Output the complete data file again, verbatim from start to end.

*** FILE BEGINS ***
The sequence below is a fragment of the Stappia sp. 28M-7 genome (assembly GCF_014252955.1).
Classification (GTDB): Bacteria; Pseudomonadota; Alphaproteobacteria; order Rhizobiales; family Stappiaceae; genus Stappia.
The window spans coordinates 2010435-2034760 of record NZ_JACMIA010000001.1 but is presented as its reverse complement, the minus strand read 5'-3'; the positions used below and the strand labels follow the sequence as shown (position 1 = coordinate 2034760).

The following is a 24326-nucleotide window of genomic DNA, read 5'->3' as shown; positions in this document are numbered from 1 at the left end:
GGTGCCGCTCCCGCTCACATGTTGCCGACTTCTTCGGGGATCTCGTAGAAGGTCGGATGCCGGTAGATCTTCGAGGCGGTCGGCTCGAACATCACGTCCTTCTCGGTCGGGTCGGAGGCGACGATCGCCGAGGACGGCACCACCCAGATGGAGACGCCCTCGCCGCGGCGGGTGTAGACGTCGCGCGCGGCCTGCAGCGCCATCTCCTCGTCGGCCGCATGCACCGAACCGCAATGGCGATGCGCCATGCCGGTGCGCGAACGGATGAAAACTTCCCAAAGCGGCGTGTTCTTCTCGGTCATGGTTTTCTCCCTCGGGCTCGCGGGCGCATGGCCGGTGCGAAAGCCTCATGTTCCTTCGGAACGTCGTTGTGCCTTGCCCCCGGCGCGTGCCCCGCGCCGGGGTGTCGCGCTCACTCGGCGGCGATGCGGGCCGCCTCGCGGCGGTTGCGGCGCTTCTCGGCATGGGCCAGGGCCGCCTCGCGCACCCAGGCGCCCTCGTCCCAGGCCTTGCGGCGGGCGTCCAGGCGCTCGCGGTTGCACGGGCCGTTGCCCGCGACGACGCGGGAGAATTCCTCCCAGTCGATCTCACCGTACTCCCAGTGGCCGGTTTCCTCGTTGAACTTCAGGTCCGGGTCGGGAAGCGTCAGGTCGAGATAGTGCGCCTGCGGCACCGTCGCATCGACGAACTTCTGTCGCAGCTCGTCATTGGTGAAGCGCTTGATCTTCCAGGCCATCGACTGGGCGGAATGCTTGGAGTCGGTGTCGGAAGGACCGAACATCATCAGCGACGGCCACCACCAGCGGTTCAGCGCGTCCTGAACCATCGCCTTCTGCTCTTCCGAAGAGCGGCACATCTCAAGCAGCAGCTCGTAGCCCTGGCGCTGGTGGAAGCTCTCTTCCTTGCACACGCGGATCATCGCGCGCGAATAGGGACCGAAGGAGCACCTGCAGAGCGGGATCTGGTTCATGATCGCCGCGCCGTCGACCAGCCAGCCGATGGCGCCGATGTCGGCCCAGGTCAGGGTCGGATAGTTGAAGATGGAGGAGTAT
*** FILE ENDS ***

The sequence below is a fragment of the Stappia sp. 28M-7 genome (assembly GCF_014252955.1).
Classification (GTDB): Bacteria; Pseudomonadota; Alphaproteobacteria; order Rhizobiales; family Stappiaceae; genus Stappia.
The window spans coordinates 2010435-2034760 of record NZ_JACMIA010000001.1 but is presented as its reverse complement, the minus strand read 5'-3'; the positions used below and the strand labels follow the sequence as shown (position 1 = coordinate 2034760).

The following is a 24326-nucleotide window of genomic DNA, read 5'->3' as shown; positions in this document are numbered from 1 at the left end:
GGTGCCGCTCCCGCTCACATGTTGCCGACTTCTTCGGGGATCTCGTAGAAGGTCGGATGCCGGTAGATCTTCGAGGCGGTCGGCTCGAACATCACGTCCTTCTCGGTCGGGTCGGAGGCGACGATCGCCGAGGACGGCACCACCCAGATGGAGACGCCCTCGCCGCGGCGGGTGTAGACGTCGCGCGCGGCCTGCAGCGCCATCTCCTCGTCGGCCGCATGCACCGAACCGCAATGGCGATGCGCCATGCCGGTGCGCGAACGGATGAAAACTTCCCAAAGCGGCGTGTTCTTCTCGGTCATGGTTTTCTCCCTCGGGCTCGCGGGCGCATGGCCGGTGCGAAAGCCTCATGTTCCTTCGGAACGTCGTTGTGCCTTGCCCCCGGCGCGTGCCCCGCGCCGGGGTGTCGCGCTCACTCGGCGGCGATGCGGGCCGCCTCGCGGCGGTTGCGGCGCTTCTCGGCATGGGCCAGGGCCGCCTCGCGCACCCAGGCGCCCTCGTCCCAGGCCTTGCGGCGGGCGTCCAGGCGCTCGCGGTTGCACGGGCCGTTGCCCGCGACGACGCGGGAGAATTCCTCCCAGTCGATCTCACCGTACTCCCAGTGGCCGGTTTCCTCGTTGAACTTCAGGTCCGGGTCGGGAAGCGTCAGGTCGAGATAGTGCGCCTGCGGCACCGTCGCATCGACGAACTTCTGTCGCAGCTCGTCATTGGTGAAGCGCTTGATCTTCCAGGCCATCGACTGGGCGGAATGCTTGGAGTCGGTGTCGGAAGGACCGAACATCATCAGCGACGGCCACCACCAGCGGTTCAGCGCGTCCTGAACCATCGCCTTCTGCTCTTCCGAAGAGCGGCACATCTCAAGCAGCAGCTCGTAGCCCTGGCGCTGGTGGAAGCTCTCTTCCTTGCACACGCGGATCATCGCGCGCGAATAGGGACCGAAGGAGCACCTGCAGAGCGGGATCTGGTTCATGATCGCCGCGCCGTCGACCAGCCAGCCGATGGCGCCGATGTCGGCCCAGGTCAGGGTCGGATAGTTGAAGATGGAGGAGTAT